Tunis International Book Fair highlights principles of individual rights, equality
TUNIS - Thousands of people flocked to Tunisia’s 35th International Book Fair, which was host to more than 300 publishers from 23 countries.
The fair, which took place April 5-14, included literature from national and international publishers, as well as NGOs and civil society.
“Books are the best medium to reflect the issues and concerns of society,” Tunisian Cultural Affairs Minister Mohamed Zine el-Abidine said at the fair’s opening ceremony. “This year’s theme — ‘Individual Rights and Equality’ — translates the most discussed issues of society today.”
The annual fair is a highly anticipated event for many Tunisians. For this year’s event, the organising committee, headed by Tunisian writer Chokri Mabkhout, prepared a rich cultural programme for both adults and children.
The fair’s theme was emphasised during public panels and lectures featuring specialists from various different disciplines. Mabkhout said the cultural programme’s theme often addresses a pressing issue in Tunisian society.
“In 2017, the theme was ‘Democratic Transition’ and last year we tackled the issue of women’s rights,” he said. “Because the programme is not of academic nature, it seeks to open a space for debate between experts and audience. There is no point of having a fair that is alienated from the issues of its society.”
In the years following the “Arab spring” uprising in 2011, the fair struggled to attract previous levels of participants and visitors but, this year, the fair regained some of its past acclaim, drawing a large number of publishers, rich content and a record number of visitors. The fair was attended by 50,000 guests April 9.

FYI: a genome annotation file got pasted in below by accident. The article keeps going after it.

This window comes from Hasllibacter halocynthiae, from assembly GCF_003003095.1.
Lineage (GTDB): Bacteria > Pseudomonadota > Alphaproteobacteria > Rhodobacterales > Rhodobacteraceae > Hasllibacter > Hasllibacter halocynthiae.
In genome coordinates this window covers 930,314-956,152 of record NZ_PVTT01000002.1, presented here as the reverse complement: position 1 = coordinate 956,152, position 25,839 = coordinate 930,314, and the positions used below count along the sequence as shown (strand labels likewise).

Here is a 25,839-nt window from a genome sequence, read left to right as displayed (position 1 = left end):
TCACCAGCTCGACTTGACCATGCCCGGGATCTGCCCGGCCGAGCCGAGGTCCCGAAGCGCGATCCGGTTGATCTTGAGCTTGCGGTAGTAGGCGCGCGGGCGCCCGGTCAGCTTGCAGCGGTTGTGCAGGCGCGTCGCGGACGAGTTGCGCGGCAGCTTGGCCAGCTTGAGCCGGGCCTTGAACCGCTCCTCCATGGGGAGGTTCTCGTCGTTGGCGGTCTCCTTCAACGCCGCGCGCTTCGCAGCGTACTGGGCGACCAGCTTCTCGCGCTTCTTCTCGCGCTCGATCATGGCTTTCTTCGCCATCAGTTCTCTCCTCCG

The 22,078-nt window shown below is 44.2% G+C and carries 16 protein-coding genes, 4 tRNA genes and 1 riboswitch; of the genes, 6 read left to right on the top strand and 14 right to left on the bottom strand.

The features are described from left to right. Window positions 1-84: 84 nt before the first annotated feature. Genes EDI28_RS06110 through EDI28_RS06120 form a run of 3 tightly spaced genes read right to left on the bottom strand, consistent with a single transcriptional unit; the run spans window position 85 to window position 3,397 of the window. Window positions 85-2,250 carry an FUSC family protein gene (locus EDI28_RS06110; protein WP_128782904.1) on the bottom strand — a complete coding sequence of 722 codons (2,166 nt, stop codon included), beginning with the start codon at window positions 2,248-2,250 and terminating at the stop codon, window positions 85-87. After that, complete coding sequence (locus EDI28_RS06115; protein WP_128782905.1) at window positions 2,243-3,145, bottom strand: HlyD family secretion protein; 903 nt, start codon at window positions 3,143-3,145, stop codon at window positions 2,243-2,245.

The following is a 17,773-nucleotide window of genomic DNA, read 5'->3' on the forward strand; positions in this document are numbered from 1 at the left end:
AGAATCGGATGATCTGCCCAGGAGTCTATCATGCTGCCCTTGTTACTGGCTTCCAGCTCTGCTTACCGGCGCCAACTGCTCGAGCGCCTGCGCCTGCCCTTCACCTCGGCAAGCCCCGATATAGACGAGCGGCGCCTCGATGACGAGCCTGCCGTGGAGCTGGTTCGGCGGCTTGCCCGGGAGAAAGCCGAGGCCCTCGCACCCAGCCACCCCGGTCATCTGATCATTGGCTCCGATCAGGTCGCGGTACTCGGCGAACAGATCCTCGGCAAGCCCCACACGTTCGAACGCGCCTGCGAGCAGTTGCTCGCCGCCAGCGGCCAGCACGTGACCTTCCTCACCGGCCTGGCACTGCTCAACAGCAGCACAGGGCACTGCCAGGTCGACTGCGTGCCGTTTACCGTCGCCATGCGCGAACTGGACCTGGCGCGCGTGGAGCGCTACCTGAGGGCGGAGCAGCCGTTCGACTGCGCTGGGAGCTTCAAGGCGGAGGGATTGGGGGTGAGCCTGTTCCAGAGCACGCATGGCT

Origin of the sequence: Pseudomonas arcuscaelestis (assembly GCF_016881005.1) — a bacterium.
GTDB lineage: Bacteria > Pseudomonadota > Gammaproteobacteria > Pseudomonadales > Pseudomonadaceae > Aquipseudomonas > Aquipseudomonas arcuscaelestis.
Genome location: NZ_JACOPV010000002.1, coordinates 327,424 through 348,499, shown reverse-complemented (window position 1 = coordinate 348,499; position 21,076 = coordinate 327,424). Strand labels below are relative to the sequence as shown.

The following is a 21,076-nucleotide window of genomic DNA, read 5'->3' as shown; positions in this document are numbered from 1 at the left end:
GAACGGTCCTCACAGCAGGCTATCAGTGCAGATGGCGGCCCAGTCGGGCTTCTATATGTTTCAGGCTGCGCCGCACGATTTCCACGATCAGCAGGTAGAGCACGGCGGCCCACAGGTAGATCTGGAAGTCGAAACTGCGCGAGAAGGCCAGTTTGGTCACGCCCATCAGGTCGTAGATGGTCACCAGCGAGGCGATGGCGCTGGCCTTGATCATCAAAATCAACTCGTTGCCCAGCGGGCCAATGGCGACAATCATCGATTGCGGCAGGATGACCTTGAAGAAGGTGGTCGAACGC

“The fair has seen remarkable progress and it will continue to improve with time as more publishers come back,” Mabkhout said. “Books have commercial value but they have intellectual, symbolic and cultural value as well.”
The fair set up cultural and artistic programmes alongside its numerous bookstands and attempted to take its message to the streets of Tunis.
“This programme gave a celebratory aspect to culture as the fair transformed into a small festival inviting people in the streets of Tunis to join the celebration of books,” Mabkhout said.
“We bet on children for the future and we need to work on awakening their curiosity for knowledge with these activities,” he added. “Bringing an international flavour to the children’s programmes — inviting Poland and Indonesia — is meant to familiarise children with different colours and tastes of culture so they can be open to the world.”
The fair was an opportunity for publishers from different parts of the Arab world to meet and discuss their sector, particularly the effects of new technology.
“The issue of publishing in Tunisia and in the whole Arab world requires special attention,” said Mohamed Salah Maalej, president of the Union of Tunisian publishers. “Today the world is interested in electronic publishing, which should be reconsidered in our sector.”
The Tunis book fair invited its visitors to participate in various campaigns and competitions for adults and young adults. The competition — “We Read to Become More Beautiful” — sought to change stereotypes of body image among young people.
“I wait for the fair every year,” said Amina Said, a 22-year-old student. “Books are becoming more expensive and we can’t always find the variety we get at the fair.
“For me, it’s been a tradition since I was a child to save money specifically for the fair. This year, I managed to find a number of books I was looking for and I’m happy about that.”